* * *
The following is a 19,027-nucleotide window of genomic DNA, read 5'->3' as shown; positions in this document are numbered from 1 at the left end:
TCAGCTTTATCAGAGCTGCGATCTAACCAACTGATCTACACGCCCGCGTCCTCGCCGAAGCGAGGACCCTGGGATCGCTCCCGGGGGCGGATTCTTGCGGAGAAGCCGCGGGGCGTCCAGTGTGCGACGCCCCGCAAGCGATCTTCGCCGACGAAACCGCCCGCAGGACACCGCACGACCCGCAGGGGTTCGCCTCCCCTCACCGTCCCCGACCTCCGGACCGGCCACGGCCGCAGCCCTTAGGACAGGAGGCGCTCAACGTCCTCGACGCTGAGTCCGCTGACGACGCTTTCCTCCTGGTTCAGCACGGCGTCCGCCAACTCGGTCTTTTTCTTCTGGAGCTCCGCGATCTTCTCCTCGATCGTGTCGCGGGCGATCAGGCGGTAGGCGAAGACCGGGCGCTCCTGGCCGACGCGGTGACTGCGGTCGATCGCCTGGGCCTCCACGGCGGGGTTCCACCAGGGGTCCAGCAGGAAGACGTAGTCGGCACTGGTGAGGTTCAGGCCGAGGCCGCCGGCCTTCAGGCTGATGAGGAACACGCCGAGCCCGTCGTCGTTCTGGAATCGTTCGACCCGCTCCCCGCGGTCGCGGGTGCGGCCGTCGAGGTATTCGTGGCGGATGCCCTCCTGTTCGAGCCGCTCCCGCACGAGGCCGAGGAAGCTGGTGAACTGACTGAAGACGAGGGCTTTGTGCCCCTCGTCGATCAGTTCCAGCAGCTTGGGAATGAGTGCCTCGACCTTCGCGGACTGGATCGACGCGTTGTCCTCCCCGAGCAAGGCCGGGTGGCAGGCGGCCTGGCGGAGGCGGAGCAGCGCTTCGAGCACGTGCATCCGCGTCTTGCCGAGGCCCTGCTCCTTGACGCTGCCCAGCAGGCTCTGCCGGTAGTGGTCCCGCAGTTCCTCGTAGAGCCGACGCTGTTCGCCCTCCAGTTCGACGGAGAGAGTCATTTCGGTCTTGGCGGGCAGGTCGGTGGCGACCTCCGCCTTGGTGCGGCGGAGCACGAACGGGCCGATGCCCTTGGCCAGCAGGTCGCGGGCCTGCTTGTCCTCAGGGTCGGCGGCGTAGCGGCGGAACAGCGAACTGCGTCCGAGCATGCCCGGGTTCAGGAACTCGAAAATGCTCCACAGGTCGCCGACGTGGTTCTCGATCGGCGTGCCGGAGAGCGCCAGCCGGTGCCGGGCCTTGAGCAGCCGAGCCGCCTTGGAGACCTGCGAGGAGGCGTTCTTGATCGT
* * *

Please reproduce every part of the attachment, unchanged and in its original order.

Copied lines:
The following is a 19,027-nucleotide window of genomic DNA, read 5'->3' as shown; positions in this document are numbered from 1 at the left end:
TCAGCTTTATCAGAGCTGCGATCTAACCAACTGATCTACACGCCCGCGTCCTCGCCGAAGCGAGGACCCTGGGATCGCTCCCGGGGGCGGATTCTTGCGGAGAAGCCGCGGGGCGTCCAGTGTGCGACGCCCCGCAAGCGATCTTCGCCGACGAAACCGCCCGCAGGACACCGCACGACCCGCAGGGGTTCGCCTCCCCTCACCGTCCCCGACCTCCGGACCGGCCACGGCCGCAGCCCTTAGGACAGGAGGCGCTCAACGTCCTCGACGCTGAGTCCGCTGACGACGCTTTCCTCCTGGTTCAGCACGGCGTCCGCCAACTCGGTCTTTTTCTTCTGGAGCTCCGCGATCTTCTCCTCGATCGTGTCGCGGGCGATCAGGCGGTAGGCGAAGACCGGGCGCTCCTGGCCGACGCGGTGACTGCGGTCGATCGCCTGGGCCTCCACGGCGGGGTTCCACCAGGGGTCCAGCAGGAAGACGTAGTCGGCACTGGTGAGGTTCAGGCCGAGGCCGCCGGCCTTCAGGCTGATGAGGAACACGCCGAGCCCGTCGTCGTTCTGGAATCGTTCGACCCGCTCCCCGCGGTCGCGGGTGCGGCCGTCGAGGTATTCGTGGCGGATGCCCTCCTGTTCGAGCCGCTCCCGCACGAGGCCGAGGAAGCTGGTGAACTGACTGAAGACGAGGGCTTTGTGCCCCTCGTCGATCAGTTCCAGCAGCTTGGGAATGAGTGCCTCGACCTTCGCGGACTGGATCGACGCGTTGTCCTCCCCGAGCAAGGCCGGGTGGCAGGCGGCCTGGCGGAGGCGGAGCAGCGCTTCGAGCACGTGCATCCGCGTCTTGCCGAGGCCCTGCTCCTTGACGCTGCCCAGCAGGCTCTGCCGGTAGTGGTCCCGCAGTTCCTCGTAGAGCCGACGCTGTTCGCCCTCCAGTTCGACGGAGAGAGTCATTTCGGTCTTGGCGGGCAGGTCGGTGGCGACCTCCGCCTTGGTGCGGCGGAGCACGAACGGGCCGATGCCCTTGGCCAGCAGGTCGCGGGCCTGCTTGTCCTCAGGGTCGGCGGCGTAGCGGCGGAACAGCGAACTGCGTCCGAGCATGCCCGGGTTCAGGAACTCGAAAATGCTCCACAGGTCGCCGACGTGGTTCTCGATCGGCGTGCCGGAGAGCGCCAGCCGGTGCCGGGCCTTGAGCAGCCGAGCCGCCTTGGAGACCTGCGAGGAGGCGTTCTTGATCGT